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I while ago I read a story about the Dalai Lama and the metta bhavana practice. Someone was talking to him about the difficulty in practicing the first stage (wishing well for oneself) and was observing that low self-esteem was hindering the practice at that stage. The Dalai Lama was apparently baffled and it transpired that in Tibetan culture there is no such concept as low self-esteem.

More generally it occurs to me that the first stage of the metta bhavana practice is meant to be an easier on-ramp to the practice and the practice becomes more challenging as it goes on culminating in wishing well to the difficult person. But I have spoken to many people who have difficulties with the first stage practice because of low self-esteem. The easy on-ramp is more like a rocky cliff for the modern (or maybe Western) mind.

So the main questions is

  • Is low self-esteem a Western (sorry for the term I don't know a better one) or modern phenomenon and does it not trouble people from other places or in other times?

Also related to this I have a couple of supplementary questions

  • Am I right - is the first stage meant to be an easy start or have I completely misinterpreted that?
  • Also if anyone has a reference for the Dalai Lama story - could you pop it in? I would be really interested to know the details or even if I have just imagined the story (I don't think I have).
  • I read somewhere that Chogyam Trungpa was surprised at people in the US having self-loathing. He had no concept of that in his experience. It seems to arise for Western people due to parenting. – user2341 May 16 '16 at 3:03
  • depression / sadness manifests itself differently in different cultures, it is well known that in china depression is more somatic e.g. see ncbi.nlm.nih.gov/pubmed/18489206 – sorta_buddhist May 17 '16 at 16:35
  • also worth adding, if not "answering", that self esteem so low that you can't wish well for yourself, is quite extreme! i'd guess that the lama is covertly complaining about the emphasis on individualism, outside tibet etc. – sorta_buddhist May 17 '16 at 16:45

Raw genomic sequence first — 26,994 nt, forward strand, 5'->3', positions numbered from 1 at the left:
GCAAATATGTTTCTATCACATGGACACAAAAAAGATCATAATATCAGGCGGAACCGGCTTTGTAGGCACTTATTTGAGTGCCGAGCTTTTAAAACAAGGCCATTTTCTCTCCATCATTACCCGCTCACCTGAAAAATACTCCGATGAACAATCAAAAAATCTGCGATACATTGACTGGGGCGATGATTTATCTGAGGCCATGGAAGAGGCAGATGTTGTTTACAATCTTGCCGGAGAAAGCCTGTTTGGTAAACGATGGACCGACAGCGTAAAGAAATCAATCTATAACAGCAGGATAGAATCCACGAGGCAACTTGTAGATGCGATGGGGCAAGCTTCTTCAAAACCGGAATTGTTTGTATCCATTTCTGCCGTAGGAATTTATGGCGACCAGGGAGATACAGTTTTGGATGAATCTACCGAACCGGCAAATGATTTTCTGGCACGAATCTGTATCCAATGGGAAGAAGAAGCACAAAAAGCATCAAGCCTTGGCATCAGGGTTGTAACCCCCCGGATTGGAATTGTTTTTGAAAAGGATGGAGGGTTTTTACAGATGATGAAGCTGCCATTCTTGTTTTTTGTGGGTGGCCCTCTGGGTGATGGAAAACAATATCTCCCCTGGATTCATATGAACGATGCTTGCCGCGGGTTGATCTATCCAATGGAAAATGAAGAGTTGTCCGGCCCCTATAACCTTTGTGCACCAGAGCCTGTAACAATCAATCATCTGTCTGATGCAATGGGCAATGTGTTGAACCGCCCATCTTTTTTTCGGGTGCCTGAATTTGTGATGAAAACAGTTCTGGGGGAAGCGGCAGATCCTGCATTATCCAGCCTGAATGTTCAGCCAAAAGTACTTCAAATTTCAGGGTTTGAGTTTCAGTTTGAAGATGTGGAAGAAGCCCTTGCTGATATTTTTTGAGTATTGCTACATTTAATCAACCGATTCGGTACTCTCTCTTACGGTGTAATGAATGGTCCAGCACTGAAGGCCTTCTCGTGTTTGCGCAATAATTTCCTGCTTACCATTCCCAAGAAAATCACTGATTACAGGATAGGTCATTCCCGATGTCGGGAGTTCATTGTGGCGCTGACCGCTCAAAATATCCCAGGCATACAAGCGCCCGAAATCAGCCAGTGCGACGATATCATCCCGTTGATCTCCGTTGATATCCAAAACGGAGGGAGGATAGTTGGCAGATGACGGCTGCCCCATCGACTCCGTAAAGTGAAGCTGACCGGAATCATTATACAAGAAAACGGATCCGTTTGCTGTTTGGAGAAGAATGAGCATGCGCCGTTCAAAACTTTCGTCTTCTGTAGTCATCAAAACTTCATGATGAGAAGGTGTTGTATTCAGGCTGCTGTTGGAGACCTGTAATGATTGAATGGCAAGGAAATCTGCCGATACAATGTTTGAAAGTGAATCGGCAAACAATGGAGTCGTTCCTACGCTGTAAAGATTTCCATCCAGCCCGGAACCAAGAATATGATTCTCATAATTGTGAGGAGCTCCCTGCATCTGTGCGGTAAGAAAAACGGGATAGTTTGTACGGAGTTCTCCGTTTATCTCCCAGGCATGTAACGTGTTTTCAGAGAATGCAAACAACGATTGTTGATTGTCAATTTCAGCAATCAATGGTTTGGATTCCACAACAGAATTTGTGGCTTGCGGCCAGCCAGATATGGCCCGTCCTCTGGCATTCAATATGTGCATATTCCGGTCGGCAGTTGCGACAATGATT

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1- You are right. The first stage is meant to be (if not easy) at least easier than the others. It is why it is the first, because it is supposed to be what we can do from where we are.

3- It is true. I do not remember the instance, but it happened a long time ago. More recently, I was translating (actually interpreting) Kyabje Ahbay Rinpoche interview with lay disciples, and at some point, he was visited by a young girl in her twenties. She said to him that she suffered from low self-esteem and the like... and it came to him as a big surprise. He said, I quote, "it's not possible, it doesn't exist!"

Self-deprecation does exist since it is listed as the third type of laziness in the Mahayana abhidharma. It seems that for Tibetan, though, stepping from "I can't do it, I'm not presently capable" to "I'm worthless, it's me" is not just a step but a leap they don't seem to take.

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I recall around 20 years ago an Australian university psychology professor wrote a local newspaper article about what he regarded as superior self-esteem in Thai children. I have lived in traditional (provincial/village) Thai culture & I can attest to this.

I would suggest, at least for Thailand, this is obviously a combination of cultural factors, including: (1) the loving-kindness of the Thai monks in Thailand; (2) the traditional strong maternal culture in Thailand & the amazing lovingness of Thai mothers (3) the traditional material simplicity of the culture; and (4) the general morality of the culture.

For example, with the recent huge growth of commercial (Western) materialism in Thailand and cultural focus upon the accumulation of wealth, being physically beautiful, having social status, etc, I would imagine the lack of self-esteem issues would be growing.

The Buddha taught self-respect (including lack of regret) comes from the practise of morality & generosity. I would suggest Western self-esteem issues arise from judgmental religious culture, patriarchal culture, unloving parenting, childhood abuse, narcissistic media/commercial/entertainment expectations &/or unskillful behavioral conduct, particularly sexual.